Many people consider themselves “visual learners.” Presenting data visually is one of the best ways to draw attention to key messages. Using data visualization as a tool, it becomes much easier to captivate your audience and convey your message. This is especially true when you work with large data sets. Even simple charts and graphs can make it easier to comprehend the information.
Visuals work especially well when you want to view correlations between a few metrics, such as time-on-task, user confidence, and task completion on different platforms.
Data-driven and data-informed design: What is the difference?
Data-driven and data-informed design represent two approaches to working with data. The data-driven design approach uses data as its foundation, and every decision is evaluated using that data. In data-informed design, data is used as a reference when a design decision is made.
Depending on the nature of your project, both models can be beneficial. For example, a data-driven approach may be appropriate when you want to do performance optimization—quantitative metrics such as time-to-load will help you to understand when you will face performance bottlenecks. Data-informed design, on the other hand, is great when you want to know what problems a user faces when they interact with your product, introduce changes in your design that will solve problems, and measure the impact of your changes.
Use quantitative and qualitative data together
Many UX practitioners believe that data only means numbers. This is a common myth. While quantitative data is the foundation of data-driven design, you shouldn’t rely on it solely when making your decision. When it comes to designing with data, it’s recommended to use a combination of quantitative and qualitative methods. Why? Because quantitative data will tell you what actions users take when using your product, while qualitative data will tell you why they do it and, even more important, how they feel about the overall experience.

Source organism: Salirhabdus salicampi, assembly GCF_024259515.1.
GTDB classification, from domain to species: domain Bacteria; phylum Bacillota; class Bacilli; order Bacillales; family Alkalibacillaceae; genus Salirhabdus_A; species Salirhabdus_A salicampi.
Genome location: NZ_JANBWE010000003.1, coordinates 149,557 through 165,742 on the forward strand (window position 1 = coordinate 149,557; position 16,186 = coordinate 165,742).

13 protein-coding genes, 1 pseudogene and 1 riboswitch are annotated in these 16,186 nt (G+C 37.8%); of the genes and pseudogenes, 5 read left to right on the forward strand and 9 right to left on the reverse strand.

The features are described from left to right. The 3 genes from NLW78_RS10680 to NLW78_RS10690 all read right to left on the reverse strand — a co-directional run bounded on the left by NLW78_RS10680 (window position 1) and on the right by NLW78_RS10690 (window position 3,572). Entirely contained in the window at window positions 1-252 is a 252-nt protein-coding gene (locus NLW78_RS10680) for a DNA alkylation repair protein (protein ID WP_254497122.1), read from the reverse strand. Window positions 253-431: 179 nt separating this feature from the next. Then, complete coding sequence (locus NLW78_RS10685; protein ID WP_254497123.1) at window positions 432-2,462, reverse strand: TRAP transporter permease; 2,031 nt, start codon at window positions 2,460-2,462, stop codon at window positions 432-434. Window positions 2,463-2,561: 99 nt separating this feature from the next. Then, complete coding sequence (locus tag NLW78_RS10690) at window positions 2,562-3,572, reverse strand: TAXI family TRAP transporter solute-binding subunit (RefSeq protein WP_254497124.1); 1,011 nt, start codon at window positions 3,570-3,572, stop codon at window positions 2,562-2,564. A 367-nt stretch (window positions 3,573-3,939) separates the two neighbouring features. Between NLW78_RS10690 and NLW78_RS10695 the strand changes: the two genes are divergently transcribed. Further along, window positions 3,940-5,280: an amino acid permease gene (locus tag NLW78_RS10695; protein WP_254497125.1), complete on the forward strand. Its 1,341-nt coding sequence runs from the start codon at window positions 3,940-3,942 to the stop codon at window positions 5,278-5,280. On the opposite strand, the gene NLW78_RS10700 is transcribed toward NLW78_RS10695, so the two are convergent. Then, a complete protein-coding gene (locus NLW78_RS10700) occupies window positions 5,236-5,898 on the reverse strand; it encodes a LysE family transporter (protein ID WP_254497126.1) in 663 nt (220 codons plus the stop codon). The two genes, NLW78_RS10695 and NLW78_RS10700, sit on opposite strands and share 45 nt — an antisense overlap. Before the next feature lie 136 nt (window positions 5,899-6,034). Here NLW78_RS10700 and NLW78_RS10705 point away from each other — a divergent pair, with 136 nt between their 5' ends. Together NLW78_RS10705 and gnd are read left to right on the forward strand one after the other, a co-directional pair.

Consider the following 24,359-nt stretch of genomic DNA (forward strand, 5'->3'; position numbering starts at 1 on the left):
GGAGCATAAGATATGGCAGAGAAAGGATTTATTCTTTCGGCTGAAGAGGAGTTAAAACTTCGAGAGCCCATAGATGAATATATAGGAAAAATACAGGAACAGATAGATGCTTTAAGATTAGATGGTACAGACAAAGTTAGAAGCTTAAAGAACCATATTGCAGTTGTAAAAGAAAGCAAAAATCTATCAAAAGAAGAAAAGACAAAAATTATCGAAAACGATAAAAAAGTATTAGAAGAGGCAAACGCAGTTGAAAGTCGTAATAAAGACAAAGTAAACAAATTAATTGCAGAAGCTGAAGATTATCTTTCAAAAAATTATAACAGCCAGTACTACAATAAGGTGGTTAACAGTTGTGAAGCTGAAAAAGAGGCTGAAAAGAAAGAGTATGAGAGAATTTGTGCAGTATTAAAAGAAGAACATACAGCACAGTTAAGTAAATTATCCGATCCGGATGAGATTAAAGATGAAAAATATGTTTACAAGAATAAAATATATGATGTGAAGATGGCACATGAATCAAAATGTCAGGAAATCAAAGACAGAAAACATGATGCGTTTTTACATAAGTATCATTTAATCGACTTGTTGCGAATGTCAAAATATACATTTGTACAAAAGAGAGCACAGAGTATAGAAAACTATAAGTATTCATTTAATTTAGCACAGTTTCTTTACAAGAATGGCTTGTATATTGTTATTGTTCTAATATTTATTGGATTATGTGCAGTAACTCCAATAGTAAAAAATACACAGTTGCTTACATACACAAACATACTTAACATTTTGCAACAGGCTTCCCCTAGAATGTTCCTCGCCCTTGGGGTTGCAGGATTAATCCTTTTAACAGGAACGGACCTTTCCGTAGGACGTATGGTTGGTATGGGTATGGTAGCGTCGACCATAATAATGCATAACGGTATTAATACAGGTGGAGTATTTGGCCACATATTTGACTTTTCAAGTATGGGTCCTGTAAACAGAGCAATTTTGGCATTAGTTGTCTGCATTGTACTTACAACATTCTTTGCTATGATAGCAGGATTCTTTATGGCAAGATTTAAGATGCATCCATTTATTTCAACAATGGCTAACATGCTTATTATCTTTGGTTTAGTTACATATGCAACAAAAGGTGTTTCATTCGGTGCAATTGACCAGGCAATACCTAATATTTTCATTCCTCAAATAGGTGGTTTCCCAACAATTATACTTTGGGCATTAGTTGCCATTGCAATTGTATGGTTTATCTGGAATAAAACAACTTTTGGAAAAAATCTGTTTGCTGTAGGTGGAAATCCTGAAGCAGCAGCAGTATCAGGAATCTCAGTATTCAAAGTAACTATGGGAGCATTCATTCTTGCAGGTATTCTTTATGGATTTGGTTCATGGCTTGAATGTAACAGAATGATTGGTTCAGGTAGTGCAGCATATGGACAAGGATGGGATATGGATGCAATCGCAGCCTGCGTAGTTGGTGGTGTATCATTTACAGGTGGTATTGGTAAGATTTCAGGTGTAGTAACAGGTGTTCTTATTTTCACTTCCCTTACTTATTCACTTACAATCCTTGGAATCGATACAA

It’s also important to remember that using just one method of research isn’t going to give you the depth of insight needed to make useful changes. So let’s explore popular quantitative and qualitative methods.
Quantitative data-collection methods
Quantitative data-collection methods provide the answer to the question, “what do people do when using your product?” The methods below will also help you focus on what parts of your product (features) you want to measure first and how you want to do it (what metrics you want to use for that).
A/B testing & multivariate testing
A/B testing (also known as bucket testing) involves running a simultaneous experiment between two or more pages or screens to see which performs the best. A/B tests change one element in a design (such as the color of a call-to-action button) between two versions to see which one performs better. A/B tests are fairly easy to conduct—you can show version A to one half of your audience, and version B to the other. The goal of this testing is to find out what version of your design works better for your users by measuring a level of conversion (e.g., for a landing page, this might be the number of sign-ups).